At least that is the opinion of Hideo Kojima, one of the most famous Japanese game developpers, creator of the Metal Gear series.
It’s been a frequent chorus in Japanese mags and online sites for a couple of years now. There’s a gap in development skill between Japanese and Western developers; the US and Europe aren’t interested in Japanese games the way they used to be; something needs to be done about this. Hideo Kojima, mastermind of the Metal Gearseries, isn’t so sure about that any longer.”Do we really need to succeed worldwide?” he asked Famitsu magazine in an interview published in this week’s issue. “That’s what I’m really wondering about. Everyone talks about overseas, overseas, but nobody’s really thinking about what needs to be done if we want to succeed. We get obsessed with thinking about worldwide because we’ve had previous success with games and anime worldwide, but none of those successes matter nowadays. When you’re making a game, it doesn’t matter what nationality the team is — I think there was a lack of understanding among Japanese developers on that issue. It all comes down to the team you have. Even if I brought in the best developer in the world, it won’t result in anything if nobody around him understands what he says.”
It may sound a bit like Kojima, whose flagship series has always sold better overseas than in Japan, is hoisting up the white flag. However, he sees it more as simply accepting reality. “It’s hard to feel this when you’re in Japan, but there is a gap opening between the West in terms of pure quality,” he said. “If you’re trying to break out overseas, then I think the only way is to divide your development teams between the Japanese and global markets. It’s impossible to encompass it in a single group — everything needs to be separate, down to the office and pay structure. There are loads of talented developers overseas, but you can’t get them unless you spend the money. If you base your calculations off the standard Japanese salary structure, nobody’s going to come to you. It’s the difference between what you pay a Hollywood star versus a Japanese film star.”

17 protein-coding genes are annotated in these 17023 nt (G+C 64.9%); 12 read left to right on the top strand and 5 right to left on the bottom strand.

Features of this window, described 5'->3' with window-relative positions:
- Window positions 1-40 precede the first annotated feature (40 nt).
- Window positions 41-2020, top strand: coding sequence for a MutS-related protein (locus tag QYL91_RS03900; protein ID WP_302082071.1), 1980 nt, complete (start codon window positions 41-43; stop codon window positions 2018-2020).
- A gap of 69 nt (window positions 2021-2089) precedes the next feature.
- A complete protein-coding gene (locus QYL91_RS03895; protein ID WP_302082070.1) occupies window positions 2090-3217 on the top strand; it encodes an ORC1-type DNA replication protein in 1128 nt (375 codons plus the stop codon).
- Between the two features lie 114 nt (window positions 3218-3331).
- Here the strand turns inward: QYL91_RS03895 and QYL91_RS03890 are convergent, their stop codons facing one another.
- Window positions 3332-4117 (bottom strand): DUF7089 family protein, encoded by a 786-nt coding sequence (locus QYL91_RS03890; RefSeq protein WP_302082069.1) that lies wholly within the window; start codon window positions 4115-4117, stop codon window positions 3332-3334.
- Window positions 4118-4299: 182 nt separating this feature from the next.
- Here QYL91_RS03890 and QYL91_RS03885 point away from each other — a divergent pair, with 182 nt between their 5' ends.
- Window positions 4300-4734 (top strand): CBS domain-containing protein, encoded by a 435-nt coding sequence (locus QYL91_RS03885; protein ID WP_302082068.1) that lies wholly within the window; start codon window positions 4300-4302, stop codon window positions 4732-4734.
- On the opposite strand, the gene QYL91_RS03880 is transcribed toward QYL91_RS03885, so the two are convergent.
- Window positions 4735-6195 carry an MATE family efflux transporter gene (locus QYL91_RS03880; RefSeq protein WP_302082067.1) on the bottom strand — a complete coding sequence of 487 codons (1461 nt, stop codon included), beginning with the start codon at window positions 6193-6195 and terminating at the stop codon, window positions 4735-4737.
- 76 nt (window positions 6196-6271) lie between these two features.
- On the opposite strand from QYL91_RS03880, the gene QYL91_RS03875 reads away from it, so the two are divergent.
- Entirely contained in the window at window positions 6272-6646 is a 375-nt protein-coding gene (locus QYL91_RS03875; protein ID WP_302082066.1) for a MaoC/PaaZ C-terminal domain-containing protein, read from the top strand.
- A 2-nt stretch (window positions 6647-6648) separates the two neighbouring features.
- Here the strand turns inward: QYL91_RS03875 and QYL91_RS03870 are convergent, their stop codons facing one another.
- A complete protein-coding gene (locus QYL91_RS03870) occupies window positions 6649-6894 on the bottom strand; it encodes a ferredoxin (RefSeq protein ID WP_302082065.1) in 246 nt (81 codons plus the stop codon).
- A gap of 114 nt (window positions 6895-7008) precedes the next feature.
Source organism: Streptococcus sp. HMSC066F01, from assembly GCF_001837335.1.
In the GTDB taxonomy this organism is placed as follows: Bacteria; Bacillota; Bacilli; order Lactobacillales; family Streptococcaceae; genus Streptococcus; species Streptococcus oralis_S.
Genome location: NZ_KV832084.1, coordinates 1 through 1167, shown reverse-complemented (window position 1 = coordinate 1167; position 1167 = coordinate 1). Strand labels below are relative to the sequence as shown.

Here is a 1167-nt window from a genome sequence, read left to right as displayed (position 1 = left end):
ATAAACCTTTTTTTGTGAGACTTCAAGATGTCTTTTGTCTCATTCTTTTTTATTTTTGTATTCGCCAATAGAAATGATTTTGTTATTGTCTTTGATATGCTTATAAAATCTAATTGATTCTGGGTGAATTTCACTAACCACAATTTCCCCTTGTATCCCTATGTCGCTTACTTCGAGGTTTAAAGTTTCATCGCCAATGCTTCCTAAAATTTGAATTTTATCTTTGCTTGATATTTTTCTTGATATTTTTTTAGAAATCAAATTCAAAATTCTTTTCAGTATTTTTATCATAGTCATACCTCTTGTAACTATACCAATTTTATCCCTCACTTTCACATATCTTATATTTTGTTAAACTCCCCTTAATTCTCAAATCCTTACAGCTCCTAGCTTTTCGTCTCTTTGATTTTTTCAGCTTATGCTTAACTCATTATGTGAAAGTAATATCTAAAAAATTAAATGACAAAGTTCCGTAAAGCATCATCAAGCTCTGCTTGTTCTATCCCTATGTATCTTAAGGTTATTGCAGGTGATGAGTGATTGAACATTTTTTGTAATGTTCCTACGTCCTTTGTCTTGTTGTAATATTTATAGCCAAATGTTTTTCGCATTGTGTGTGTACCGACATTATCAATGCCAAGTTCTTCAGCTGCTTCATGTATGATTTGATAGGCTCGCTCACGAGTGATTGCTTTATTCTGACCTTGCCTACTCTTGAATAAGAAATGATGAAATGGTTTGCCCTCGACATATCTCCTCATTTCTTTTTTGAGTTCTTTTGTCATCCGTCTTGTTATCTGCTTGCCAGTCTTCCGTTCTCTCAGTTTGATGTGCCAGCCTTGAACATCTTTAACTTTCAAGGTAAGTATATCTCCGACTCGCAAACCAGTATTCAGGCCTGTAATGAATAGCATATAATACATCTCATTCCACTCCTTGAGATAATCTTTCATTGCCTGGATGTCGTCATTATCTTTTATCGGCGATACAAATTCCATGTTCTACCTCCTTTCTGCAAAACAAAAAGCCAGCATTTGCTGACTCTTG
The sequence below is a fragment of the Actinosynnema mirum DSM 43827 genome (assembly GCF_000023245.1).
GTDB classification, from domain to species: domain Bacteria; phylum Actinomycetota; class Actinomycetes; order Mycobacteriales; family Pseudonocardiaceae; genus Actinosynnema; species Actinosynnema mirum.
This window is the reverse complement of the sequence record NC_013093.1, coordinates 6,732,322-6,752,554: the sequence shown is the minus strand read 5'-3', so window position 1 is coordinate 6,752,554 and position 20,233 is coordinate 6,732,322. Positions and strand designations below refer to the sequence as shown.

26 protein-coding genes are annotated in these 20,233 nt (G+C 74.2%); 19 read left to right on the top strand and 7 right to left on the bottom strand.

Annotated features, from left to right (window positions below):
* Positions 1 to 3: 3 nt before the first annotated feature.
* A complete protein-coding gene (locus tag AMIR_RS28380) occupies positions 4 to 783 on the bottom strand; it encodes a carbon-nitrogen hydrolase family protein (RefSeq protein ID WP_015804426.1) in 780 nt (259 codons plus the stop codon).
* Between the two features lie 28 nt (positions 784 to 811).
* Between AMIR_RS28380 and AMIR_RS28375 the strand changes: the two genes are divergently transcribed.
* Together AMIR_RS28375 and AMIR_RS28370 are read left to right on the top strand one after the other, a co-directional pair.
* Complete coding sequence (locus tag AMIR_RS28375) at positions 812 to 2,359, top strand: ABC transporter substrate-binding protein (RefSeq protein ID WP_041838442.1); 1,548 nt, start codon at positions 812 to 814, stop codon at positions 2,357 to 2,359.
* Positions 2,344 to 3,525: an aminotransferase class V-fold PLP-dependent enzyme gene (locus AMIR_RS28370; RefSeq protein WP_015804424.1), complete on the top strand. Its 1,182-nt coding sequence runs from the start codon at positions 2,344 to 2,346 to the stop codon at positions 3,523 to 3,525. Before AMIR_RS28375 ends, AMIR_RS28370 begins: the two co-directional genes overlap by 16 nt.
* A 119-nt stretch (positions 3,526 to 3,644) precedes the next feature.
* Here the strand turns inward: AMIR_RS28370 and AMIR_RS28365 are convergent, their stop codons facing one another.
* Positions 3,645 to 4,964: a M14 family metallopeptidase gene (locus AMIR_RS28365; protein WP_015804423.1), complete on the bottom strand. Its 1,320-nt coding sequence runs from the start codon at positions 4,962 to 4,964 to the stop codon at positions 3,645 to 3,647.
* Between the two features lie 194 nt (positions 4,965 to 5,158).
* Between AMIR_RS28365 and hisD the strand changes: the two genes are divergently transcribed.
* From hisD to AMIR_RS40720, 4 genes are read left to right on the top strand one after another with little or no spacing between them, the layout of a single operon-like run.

So it’s a money issue, but Kojima also noted that it’s a case of Japanese developers wanting their cake and eating it too — in other words, striving for acceptance (and sales) in the US, but not really making the changes required to make that happen. “To put it in an extreme fashion, Americans like games where you have a gun and you’re shooting at space aliens,” he said. “If you don’t understand why that’s fun, then you shouldn’t be making games for the world market; you don’t need to. I mean, Japanese people might say ‘Why space aliens?’, but Americans will counter with ‘What’s with these games featuring these feminine-looking boys fighting in Japan with these huge swords?’ It’s no wonder the target audience for a lot of games is getting so compartmentalized.”
Diverging genres of gaming — and, in fact, the blurring of genres across the industry — also play a role. “In the 8-bit days,” Kojima noted, “you had to symbolize a lot of things and make gamers follow certain rules. In the West, that did a complete 180 starting with the PS2. It’s no longer the game designer’s job to think up the rules; his job is to dissect gamers’ preferences and build a world they can get addicted to. That’s why having FPSes dominate the US market into the future is absolutely fine by me.”
So where does the answer lie in Kojima’s mind? To him it’s simple: make useful changes. That was somewhat symbolized with Kojima’s reveal of the Fox Engine before E3. “Once that’s complete, we’ll be able to develop games more intuitively as well as far more efficiently,” he told Famitsu “That’s the way games are normally developed overseas, but we just didn’t have that.”